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Chapter:Stock Recipes
Section:General Info
Recipe:Bones and Broth
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Bones and Broth
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My brother's fiancee dumps them in a crockpot with bottled barbecue sauce
(of different flavors) and just lets them stew. It is delicious. Very
tender and easy!

As for bones... place on pan and broil for appr. 10 minutes or until brown.
Cool and add to cold water. Slowly bring to boil and skim off sludge..
(smile). Lower to simmer and leave on 24-48 hours. By adding at least 1
Tablespoon of vinegar or lemon juice in the beginning you will bring out
the calcium in the bones. So the broth will be a good source of calcium. I
mix is with tomato juice, tobasco sauce, sea salt, lemon and Worchester for
a pre-dinner drink (no alcohol). The stomach reacts to fat by producing
bile which is needed to properly digest protein so it is excellent as
"nutrition" to drink before dinner. You may or may not want to reduce the
broth. As I do not want to drink much I like to reduce it and only need to
add appr. 2 Tablespoons to make a drink. *IMPORTANT* This recipe is for
grass-fed animals. I am right now boiling store-bought beef bones of grain
fed animals. The broth is different. I'm not sure how much broth I am
getting. It seems to be all fat. I do know I added 2 carrots and several
stalks of celery and the taste is much better than the first batch. I also
added just a little sea salt this time as I do not plan on using the broth
as a soup base. Be careful with the salt. I recommend adding it only at the
end. Let the bones and soup cool some, and then STRAIN. I recommend using a
strainer AND also cheesecloth on the last strain or you will have some grit.
There are little to no nutrients in this. The value is in the calcium and
gelatin.  Once you put the liquid into different containers and in the
refrigerator it will separate. I scooped out and discarded the fat from my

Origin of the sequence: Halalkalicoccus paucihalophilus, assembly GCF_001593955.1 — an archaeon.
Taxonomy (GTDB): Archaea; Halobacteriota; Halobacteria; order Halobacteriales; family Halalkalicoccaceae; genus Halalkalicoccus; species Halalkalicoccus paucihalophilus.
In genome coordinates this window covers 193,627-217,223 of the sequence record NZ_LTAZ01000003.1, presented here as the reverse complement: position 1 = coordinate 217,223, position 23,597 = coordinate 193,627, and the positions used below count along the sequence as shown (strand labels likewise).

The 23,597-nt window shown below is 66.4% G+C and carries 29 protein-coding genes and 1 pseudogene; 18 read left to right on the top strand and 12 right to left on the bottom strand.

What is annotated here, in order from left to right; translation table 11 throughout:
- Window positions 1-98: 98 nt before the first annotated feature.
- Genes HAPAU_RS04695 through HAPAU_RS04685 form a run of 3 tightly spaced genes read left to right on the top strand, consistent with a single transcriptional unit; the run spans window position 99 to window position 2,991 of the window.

first batch (the grass-fed beef) but am now attempting Pemmican since I saw
the recipe here!!  Whether the fat from grain fed beef will be acceptable I
do not know. Certainly the taste is quite different. I doubt I will use it.
I already dried grass-fed buffalo meat. My understanding is that the fat,
or suet, is better used from around the kidney. To harvest that you would
probably need to buy the beef on the hoof. I got it with my beef last year
but did not know what to do with it unfortunately and ended up not using it.
I understand that the minerals and vitamins of the animals are stored in
the fat around the kidneys. And it is a LOT of fat ! From one cow I got
fat the size of a very large watermelon! This is the best source of fat
for Pemmican. The reason it may be "tasteless" to the modern palate is
because of the poor food source. The fat of grass-fed animals is delicious.

After the value of the calcium, and the fat if you use it, is the the
gelatin. The broth will cool and form into a gelatin. This gelatin
facilitates the assimilation and transportation of vitamins and nutrients
in our bodies. Absorption is a vital part of vitamin reception. We can eat
huge amounts and not get nutrients.

The same is true for chickens. I simmered the bones, and bought extra bags
of feet, for at least 48 hours. The bones are quite soft afterwards. I've
read that the natives dried the bones and ate them as we might "chips" when
food was more scarce. The feet also provides important and additional
gelatin.

Although you did not ask about fish broth I will tell you my experience.
Just for fun I made it. Be careful to use non-fatty fish. Put in all the
whole fish. Vitamin A is in the eyes and is the only source for some
natives. I never wondered why people had "fish head soup", just accepting
it as a native dish, but all the native dishes of (healthy) cultures are
important for a reason. Please note that fish broth is not for drinking.
As a matter of fact it tastes terrible. I finally used it in a recipe for
homemade clam chowder out of the cookbook Nourishing Traditions. On faith.
And wow. It was incredible.

My cooking experience is very limited but these are the results of my
experiments.

By Anne. Posted to the PaleoRecipe Mailing List, Sept. 2001
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Nature's Variety: Raw Frozen Bones